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1 Cooperation and conflict within couples: The gendered distribution of entitlement to household income GeNet Conference, Cambridge 26-27 March 2009 Jérôme.

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Presentation on theme: "1 Cooperation and conflict within couples: The gendered distribution of entitlement to household income GeNet Conference, Cambridge 26-27 March 2009 Jérôme."— Presentation transcript:

1 1 Cooperation and conflict within couples: The gendered distribution of entitlement to household income GeNet Conference, Cambridge March 2009 Jérôme De Henau and Susan Himmelweit

2 2 Motivation Entitlements: legitimate command over resources that give rise to opportunities (Sen) Indicator of autonomy (current or future) Cooperative-conflict model: –mutual interest in cooperation to increase household resources –but still can be conflict of interest about division of resources Our aim; Capture gendered effects Identify determinants of entitlements

3 3 Change in male and female answers to satisfaction with household income Man loses his job both dissatisfied (woman less so than man) Woman loses her job both dissatisfied too, but less so (man much less so than woman) Young child woman more dissatisfied than man

4 4 Why such gender differences? Different personality traits and attitudes to change Different valuation of money (trade-off with other domains such as leisure, social life) Different entitlements, access to underlying resources and burden of costs because of different –Perceived contributions (what each member brings into the household and how it is valued) –Perceived fall-back positions in case cooperation breaks down –Perceptions of interest (e.g. individualistic versus family-based) All these aspects can be gendered (influence of gender norms)

5 5 Our model Among other factors, satisfaction is influenced by entitlements –Household entitlements (interest in cooperation) –Relative entitlements (where interests conflict) Entitlements (both elements) are influenced by –Variables that affect current and future resources –Individual variables can have different impact according to gender Our aim: disentangling gendered and non-gendered determinants of household and relative entitlements

6 6 Method Use BHPS data –Panel data enables us to strip out effects of unobserved time- invariant factors (such as personality traits) –Linear fixed effects –Pooled ordered benchmark for comparison Two dependent variables –average of scores of satisfaction: impact in same direction interpreted as impact on household entitlements –difference in scores of satisfaction: impact in different direction interpreted as impact on relative entitlements

7 7 Method Control for overall satisfaction with life (to focus on financial aspects of entitlements and avoid trade-offs between different domains) Examples of explanatory variables are income level, income source, employment status, earning share, potential wage, housework time and presence of young children Some of these variables are household level, some individual

8 8 Gendered pattern Individual factors that affect entitlements may do so in symmetric and gendered ways for both cooperation and conflict Cooperation can be achieved by partners adopting roles that are partially symmetric and partially gendered: –e.g. valuing both partners employment but putting more weight on the man's than the womans Similarly for the conflictual element –e.g. if being the higher earner gives either greater entitlement but has more effect for one sex than the other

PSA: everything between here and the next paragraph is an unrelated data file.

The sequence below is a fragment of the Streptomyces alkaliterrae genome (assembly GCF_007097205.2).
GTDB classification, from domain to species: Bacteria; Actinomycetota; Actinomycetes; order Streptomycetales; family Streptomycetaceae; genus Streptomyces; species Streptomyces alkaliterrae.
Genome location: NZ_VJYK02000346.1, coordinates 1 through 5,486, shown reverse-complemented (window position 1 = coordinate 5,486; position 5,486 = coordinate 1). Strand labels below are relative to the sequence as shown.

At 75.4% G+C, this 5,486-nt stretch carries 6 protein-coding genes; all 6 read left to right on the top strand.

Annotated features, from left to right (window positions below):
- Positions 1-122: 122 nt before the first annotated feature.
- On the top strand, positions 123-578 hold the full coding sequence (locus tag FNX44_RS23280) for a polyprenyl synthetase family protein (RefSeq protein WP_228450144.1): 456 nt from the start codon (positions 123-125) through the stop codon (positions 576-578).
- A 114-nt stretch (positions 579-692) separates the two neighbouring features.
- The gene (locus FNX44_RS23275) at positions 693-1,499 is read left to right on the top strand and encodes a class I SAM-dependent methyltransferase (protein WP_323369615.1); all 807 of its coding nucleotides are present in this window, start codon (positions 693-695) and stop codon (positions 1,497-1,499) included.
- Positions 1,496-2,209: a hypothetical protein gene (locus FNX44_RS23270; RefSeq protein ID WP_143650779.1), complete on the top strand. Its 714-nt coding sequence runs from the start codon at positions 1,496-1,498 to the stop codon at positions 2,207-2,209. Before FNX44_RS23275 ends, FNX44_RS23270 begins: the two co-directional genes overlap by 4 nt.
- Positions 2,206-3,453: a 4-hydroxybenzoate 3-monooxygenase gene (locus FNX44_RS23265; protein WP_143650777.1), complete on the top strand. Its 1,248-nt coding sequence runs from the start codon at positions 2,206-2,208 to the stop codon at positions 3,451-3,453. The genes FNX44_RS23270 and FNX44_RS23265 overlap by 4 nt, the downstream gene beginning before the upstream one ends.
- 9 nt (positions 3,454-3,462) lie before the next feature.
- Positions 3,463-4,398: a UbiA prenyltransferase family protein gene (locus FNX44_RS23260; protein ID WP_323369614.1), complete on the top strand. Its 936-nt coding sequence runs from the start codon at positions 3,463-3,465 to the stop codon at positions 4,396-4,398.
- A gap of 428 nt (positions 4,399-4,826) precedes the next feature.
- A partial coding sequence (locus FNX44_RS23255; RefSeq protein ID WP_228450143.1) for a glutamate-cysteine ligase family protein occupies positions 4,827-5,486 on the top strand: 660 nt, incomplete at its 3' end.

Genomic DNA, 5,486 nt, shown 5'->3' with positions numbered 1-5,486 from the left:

9 9 Cooperative aspects of entitlements Variables that affect this: Household level: –Household income (+), investment income (+), House ownership (+), Children aged 0-4 (-) Individual level (symmetric): –human capital (+), full-time employment (+), poor health (-), housework hours (-) Individual level (gendered): –woman higher earner (+), man unemployed (-), man long-term disabled (­)

10 10 Conflictual aspects of entitlements Household level: –Household receives transfer income (woman +/man -) –Children aged 0-4 (woman -/man +) Individual level (symmetric): –Full-time employment (+); Unemployment and disability (-) poor health (-); Hours of housework (-) Individual level (gendered): –Higher earner (+ for woman)

11 11 Reflections Not only division of current resources matters –future autonomy/security is also reflected in partners assessment of their current situation Conflictual aspects a challenge to income pooling and unitary models Perceptions matter need to explore gender norms Both direct and indirect gender effects need exploration: –direct: some variables have directly gendered effects –Indirect: distribution of variables that matter (employment, earnings, caring responsibilities, etc.) is gendered

12 12 Conclusion Households both create and reinforce gender inequalities This is true of cooperative as well as conflictual aspects: –doing what is best for joint interests may influence relative entitlements eg more weight on male employment –togetherness may undermine autonomy Model that can be applied to: –other countries and with additional explanatory factors (e.g. external factors and gender norms) –extended to other domains of entitlement (such as time and social life) Refine model by accounting for interdependence and relational aspects of care in Sens model


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